Although Val has chosen to stay in the background, he deserves much of the credit for what was accomplished both at the U.S. Senate Special Committee on Aging, where he was closely associated with me and at the House Select Committee on Aging, where he was Congressman Claude Pepper’s senior counsel and closest advisor. He put together more hearings on the subject of aging, wrote more reports, drafted more bills, and had more influence on the direction of events than anyone before him or since.

Frank E. Moss, former U.S. Senator

Val’s most important contribution is pulling together all elements of home health care and being able to organize and energize the people involved in the industry.

Frank E. Moss, former U.S. Senator

Anyone working on health care issues in Congress knows the name Val J. Halamandaris.

Kathleen Gardner Cravedi, former Staff Director of the House Select Committee on Aging

Without your untiring support and active participation, the voices of people advocating meaningful and compassionate health care reform may not have been heard by national leaders.

Michael Sullivan, Former Executive Director, Indiana Association for Home Care

All of us have been members of many organizations and NAHC is simply the best there is. NAHC aspires to excellence in every respect; its staff has been repeatedly honored as the best in Washington; the organization lives by the highest values and has demonstrated a passionate interest in the well-being of patients and providers.

Elaine Stephens, Director of Home Care of Steward Home Care/Steward Health Systems and former NAHC C

Home care increasingly is one of the basic building blocks in the developing system of long-term care.  On both economic and recuperative bases, home health care will continue to grow as an essential service for individuals, for families and for the community as a whole.

Former U.S. Senator Olympia Snowe (R-ME)

NCOA is excited to be part of this great event and honored to have such influential award winners in the field of aging.

National Council of Aging

Health care at home…is something we need more of, not less of.  Let us make a commitment to preventive and long-term care.  Let us encourage home care as an alternative to nursing homes and give folks a little help to have their parents there.

Former President Bill Clinton

HOSPICE COST REPORT: Recommendations on Hospice Cost Report Revisions Submitted to CMS

October 7, 2016 02:16 PM

REMINDER:  Provider-Based Hospices Must Use Revised Cost Report Starting with 10/1/2015 Cost Reporting Year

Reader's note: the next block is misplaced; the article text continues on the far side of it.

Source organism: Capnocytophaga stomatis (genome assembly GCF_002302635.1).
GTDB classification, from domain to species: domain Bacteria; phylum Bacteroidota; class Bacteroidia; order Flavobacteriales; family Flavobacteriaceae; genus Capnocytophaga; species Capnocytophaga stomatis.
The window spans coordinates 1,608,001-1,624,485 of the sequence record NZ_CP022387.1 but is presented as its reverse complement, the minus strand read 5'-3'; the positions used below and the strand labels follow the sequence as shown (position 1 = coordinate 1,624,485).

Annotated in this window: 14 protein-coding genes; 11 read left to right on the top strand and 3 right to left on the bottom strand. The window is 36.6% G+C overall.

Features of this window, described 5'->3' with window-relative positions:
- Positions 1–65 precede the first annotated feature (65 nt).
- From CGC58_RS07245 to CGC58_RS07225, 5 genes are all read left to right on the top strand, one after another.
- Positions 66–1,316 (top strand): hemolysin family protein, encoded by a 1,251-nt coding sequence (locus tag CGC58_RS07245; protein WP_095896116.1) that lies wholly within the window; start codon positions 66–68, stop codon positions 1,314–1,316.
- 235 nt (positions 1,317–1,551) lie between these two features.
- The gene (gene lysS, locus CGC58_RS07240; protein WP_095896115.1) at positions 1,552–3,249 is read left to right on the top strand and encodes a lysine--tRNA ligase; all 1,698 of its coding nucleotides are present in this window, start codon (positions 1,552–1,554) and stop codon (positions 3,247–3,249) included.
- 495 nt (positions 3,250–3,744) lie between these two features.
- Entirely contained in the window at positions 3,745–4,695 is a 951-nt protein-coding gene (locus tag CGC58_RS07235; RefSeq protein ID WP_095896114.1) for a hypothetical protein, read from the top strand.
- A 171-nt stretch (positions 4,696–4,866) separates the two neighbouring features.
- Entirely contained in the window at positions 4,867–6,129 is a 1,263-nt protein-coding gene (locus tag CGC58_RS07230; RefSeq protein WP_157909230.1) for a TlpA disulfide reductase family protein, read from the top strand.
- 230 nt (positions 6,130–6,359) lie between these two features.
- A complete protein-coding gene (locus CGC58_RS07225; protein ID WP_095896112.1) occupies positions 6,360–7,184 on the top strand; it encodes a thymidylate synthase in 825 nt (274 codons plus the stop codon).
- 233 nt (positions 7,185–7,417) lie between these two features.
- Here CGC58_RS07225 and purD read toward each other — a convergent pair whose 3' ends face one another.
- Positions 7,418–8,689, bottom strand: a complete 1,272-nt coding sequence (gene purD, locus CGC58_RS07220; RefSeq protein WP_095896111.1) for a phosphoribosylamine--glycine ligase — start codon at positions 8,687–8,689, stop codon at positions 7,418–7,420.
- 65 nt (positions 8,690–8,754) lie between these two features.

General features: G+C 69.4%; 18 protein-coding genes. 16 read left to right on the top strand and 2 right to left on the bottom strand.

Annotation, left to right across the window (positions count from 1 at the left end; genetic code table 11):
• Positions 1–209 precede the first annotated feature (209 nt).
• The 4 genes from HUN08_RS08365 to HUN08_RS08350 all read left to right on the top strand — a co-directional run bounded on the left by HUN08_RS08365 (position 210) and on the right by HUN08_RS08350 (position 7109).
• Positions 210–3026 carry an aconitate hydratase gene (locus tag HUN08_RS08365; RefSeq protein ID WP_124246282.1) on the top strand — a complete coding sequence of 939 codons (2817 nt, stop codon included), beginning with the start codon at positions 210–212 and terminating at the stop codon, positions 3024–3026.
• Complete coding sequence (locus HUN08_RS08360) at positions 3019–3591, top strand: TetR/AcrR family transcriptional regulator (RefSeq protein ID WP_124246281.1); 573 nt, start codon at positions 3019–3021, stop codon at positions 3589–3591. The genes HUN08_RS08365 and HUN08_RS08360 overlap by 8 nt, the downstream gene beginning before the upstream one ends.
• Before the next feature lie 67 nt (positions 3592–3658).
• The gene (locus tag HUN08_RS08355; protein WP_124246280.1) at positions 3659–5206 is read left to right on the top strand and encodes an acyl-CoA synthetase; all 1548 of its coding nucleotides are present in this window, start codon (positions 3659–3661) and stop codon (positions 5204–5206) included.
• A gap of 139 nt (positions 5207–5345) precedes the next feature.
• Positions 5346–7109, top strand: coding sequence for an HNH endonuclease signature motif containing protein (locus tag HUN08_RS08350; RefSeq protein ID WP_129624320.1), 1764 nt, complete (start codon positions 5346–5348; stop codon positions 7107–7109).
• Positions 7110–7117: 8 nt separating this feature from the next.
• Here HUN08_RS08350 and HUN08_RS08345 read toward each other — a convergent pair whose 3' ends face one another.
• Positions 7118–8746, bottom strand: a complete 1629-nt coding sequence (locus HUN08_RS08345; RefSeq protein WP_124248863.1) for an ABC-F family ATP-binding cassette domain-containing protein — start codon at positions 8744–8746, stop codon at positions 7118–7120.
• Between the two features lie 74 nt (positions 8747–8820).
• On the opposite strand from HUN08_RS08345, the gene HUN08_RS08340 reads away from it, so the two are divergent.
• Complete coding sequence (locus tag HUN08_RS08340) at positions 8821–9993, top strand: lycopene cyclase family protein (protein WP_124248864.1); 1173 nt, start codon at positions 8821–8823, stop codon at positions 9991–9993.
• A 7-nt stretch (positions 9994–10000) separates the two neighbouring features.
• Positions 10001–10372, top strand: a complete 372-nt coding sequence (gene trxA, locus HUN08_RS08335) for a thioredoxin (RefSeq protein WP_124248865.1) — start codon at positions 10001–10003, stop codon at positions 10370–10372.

Provider-Based Hospice Cost Report News:  In 2014, the Centers for Medicare & Medicaid Services (CMS) finalized revisions to the freestanding hospice cost report (CMS-1984-14) to reflect expanded requirements, including collection of cost data by level of care; the requirements became effective with cost reporting periods beginning on or after October 1, 2014.  These changes are intended to support CMS’ efforts to refine the hospice payment methodology.  Since finalizing form 1984-14, CMS has solicited comment on similar changes to the hospital (CMS-2552-10), home health (HHA CMS-1728-94), and skilled nursing facility (SNFCMS-2540-10) hospice cost reporting forms and instructions.   

CMS has consistently maintained that these changes for the provider-based hospice cost reports would become effective with cost reporting periods beginning on or after October 1, 2015.  The SNF​-  and home health agency-based hospice cost report changes have been finalized and displayed on the CMS Transmittals page, this week CMS has once more confirmed to the National Association for Home Care & Hospice (NAHC) that all provider-based hospices are expected to complete the revised and expanded hospice cost reporting requirements  for cost reporting periods starting on or after October 1, 2015.  The changes to the hospital-based cost report will likely be finalized next month.  In the interim, provider-based hospices may use the SNF-based hospice forms as CMS has indicated that they mirror the hospital-based changes.  NAHC will post notices to the NAHC member listservs when the final forms/instructions are posted publicly.